This Day in History

Posted: Tuesday, February 06, 2007

In Alaska

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• In 1919, a fire destroyed a large part of the Fairbanks business district.

• In 1959, the first man from the state of Alaska to enlist in the U.S. Navy, William Sparks of Haines, signed up in Bellingham, Wash.

• In 1969, fallout shelters were available for all 13,000 Juneau residents.

• In 1985, scientists reported that the long-expected retreat of the Columbia Glacier had begun.

• In 1988, an earthquake measuring a magnitude 5.8 struck the Kenai Peninsula, with its epicenter 70 miles northwest of Homer.

In the nation

• In 1778, the U.S. won official recognition from France with the signing of treaties in Paris.

• In 1788, Massachusetts became the sixth state to ratify the U.S. Constitution.

• In 1899, a peace treaty between the United States and Spain was ratified by the U.S. Senate.

• In 1933, the 20th Amendment to the Constitution, the so-called "lame duck" amendment, was proclaimed in effect by Secretary of State Henry Stimson.

• In 1959, the United States successfully test-fired for the first time a Titan intercontinental ballistic missile from Cape Canaveral.

• In 1992, 16 people were killed when a C-130 military transport plane crashed in Evansville, Ind.

• In 1997, President Clinton sent Congress a $1.69 trillion budget for fiscal 1998, saying it would erase deficits by 2002 and for 20 years beyond.

• In 2002, a federal judge ordered John Walker Lindh, the so-called "American Taliban," held without bail pending trial.

• In 2006, Attorney General Alberto Gonzales defended the Bush administration's eavesdropping program before the Senate Judiciary Committee. Terrorist conspirator Zacarias Moussaoui disrupted the opening of his sentencing trial in Alexandria, Va., and was tossed out of court. President Bush submitted a $2.77 trillion budget blueprint for fiscal 2007.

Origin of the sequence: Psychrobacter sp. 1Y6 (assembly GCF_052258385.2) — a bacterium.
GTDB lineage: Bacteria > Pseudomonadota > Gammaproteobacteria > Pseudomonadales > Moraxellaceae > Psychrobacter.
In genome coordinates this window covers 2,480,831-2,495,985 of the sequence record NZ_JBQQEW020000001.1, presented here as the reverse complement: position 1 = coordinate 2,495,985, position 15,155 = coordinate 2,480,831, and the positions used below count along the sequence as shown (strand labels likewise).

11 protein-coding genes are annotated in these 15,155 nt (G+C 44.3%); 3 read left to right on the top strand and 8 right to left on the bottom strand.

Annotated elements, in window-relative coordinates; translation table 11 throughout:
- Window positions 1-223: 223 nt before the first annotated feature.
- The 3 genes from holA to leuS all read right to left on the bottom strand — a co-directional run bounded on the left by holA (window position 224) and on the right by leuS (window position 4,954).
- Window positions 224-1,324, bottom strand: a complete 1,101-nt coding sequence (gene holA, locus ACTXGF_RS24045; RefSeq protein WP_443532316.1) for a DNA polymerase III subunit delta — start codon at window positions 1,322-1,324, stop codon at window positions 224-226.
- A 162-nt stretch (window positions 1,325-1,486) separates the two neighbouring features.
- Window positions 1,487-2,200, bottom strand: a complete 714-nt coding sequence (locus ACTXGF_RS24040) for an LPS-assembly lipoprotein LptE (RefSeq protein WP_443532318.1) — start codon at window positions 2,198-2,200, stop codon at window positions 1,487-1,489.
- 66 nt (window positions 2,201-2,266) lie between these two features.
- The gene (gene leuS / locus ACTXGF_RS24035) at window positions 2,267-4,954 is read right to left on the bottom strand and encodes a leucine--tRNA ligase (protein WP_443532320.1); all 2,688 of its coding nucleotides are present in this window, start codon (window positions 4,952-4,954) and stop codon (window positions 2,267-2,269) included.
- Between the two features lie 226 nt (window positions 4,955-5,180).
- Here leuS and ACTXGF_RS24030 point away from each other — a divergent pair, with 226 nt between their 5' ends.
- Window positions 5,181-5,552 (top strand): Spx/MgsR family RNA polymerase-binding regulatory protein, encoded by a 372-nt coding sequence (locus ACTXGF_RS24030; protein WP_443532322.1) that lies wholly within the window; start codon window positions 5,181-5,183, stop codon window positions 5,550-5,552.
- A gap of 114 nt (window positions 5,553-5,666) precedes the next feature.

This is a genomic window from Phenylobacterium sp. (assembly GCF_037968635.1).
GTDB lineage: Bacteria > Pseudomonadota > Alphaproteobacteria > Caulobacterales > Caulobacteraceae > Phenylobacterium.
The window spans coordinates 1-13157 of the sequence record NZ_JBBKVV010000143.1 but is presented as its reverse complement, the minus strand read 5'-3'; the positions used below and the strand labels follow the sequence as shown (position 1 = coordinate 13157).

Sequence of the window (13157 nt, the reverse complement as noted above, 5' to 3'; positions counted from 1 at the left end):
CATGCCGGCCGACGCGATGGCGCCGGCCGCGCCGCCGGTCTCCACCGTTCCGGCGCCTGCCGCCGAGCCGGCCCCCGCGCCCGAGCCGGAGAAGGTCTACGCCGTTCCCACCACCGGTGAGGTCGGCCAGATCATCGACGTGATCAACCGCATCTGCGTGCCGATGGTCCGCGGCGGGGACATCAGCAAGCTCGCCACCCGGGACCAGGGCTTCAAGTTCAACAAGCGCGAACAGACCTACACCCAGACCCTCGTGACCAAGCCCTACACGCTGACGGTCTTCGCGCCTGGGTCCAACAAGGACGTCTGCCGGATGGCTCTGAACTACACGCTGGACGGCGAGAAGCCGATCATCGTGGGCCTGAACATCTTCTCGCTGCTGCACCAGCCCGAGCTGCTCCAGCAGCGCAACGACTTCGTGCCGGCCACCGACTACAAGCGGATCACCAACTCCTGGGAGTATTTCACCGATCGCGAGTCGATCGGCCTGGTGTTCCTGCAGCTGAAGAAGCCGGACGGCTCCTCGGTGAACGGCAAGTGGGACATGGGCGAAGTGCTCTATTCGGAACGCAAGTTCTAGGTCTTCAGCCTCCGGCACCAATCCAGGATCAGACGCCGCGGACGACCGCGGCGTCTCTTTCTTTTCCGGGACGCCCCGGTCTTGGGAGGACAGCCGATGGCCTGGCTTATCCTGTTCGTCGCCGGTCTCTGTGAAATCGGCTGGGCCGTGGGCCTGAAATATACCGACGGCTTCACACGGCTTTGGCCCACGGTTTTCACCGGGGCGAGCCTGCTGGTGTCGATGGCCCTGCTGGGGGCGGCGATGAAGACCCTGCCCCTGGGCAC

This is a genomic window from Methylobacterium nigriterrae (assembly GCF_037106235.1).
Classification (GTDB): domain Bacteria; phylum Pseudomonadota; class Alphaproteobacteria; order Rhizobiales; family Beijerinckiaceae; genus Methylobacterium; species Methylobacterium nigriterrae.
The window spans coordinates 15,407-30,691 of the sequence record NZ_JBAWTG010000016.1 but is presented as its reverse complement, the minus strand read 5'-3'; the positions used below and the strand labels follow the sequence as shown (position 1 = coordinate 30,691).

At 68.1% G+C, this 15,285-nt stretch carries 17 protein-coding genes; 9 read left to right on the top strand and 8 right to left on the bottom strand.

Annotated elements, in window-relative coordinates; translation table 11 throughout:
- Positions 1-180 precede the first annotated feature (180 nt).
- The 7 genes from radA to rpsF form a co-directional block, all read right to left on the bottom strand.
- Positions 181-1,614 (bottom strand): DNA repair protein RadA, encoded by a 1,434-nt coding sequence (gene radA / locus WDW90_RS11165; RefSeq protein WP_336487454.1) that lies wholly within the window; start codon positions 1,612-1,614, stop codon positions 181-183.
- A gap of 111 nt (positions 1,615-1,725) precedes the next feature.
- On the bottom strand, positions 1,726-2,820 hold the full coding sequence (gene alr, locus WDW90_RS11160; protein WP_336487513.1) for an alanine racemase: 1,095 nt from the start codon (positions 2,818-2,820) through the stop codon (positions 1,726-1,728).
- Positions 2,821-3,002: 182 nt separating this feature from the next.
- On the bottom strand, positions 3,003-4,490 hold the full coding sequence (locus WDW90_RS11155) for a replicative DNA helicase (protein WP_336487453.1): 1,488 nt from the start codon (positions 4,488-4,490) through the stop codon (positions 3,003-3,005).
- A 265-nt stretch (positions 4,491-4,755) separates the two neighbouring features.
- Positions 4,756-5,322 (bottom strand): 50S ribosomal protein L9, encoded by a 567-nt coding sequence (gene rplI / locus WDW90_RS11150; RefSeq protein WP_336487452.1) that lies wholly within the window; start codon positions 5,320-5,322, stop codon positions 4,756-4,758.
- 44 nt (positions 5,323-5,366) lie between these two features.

In the world

• In 1987, Wall Street Journal reporter Gerald Seib was released after being detained six days by Iran, accused of being a spy for Israel; Iran said the detention was a result of misunderstandings.

• In 1996, a Turkish-owned Boeing 757 jetliner crashed into the Atlantic Ocean shortly after takeoff from the Dominican Republic, killing 189 people, mostly German tourists.

• In 2002, Britain's Queen Elizabeth II reached a bittersweet milestone, somberly marking 50 years as monarch on the anniversary of the death of her father, King George VI.

• In 2006, hundreds of protesters hurled stones and fire bombs at the Danish Embassy in Tehran to denounce published caricatures of the prophet Muhammad. Stephen Harper was sworn in as Canada's 22nd prime minister. Isabelle Dinoire, the Frenchwoman who'd received the world's first partial face transplant, showed off her new features at a news conference.

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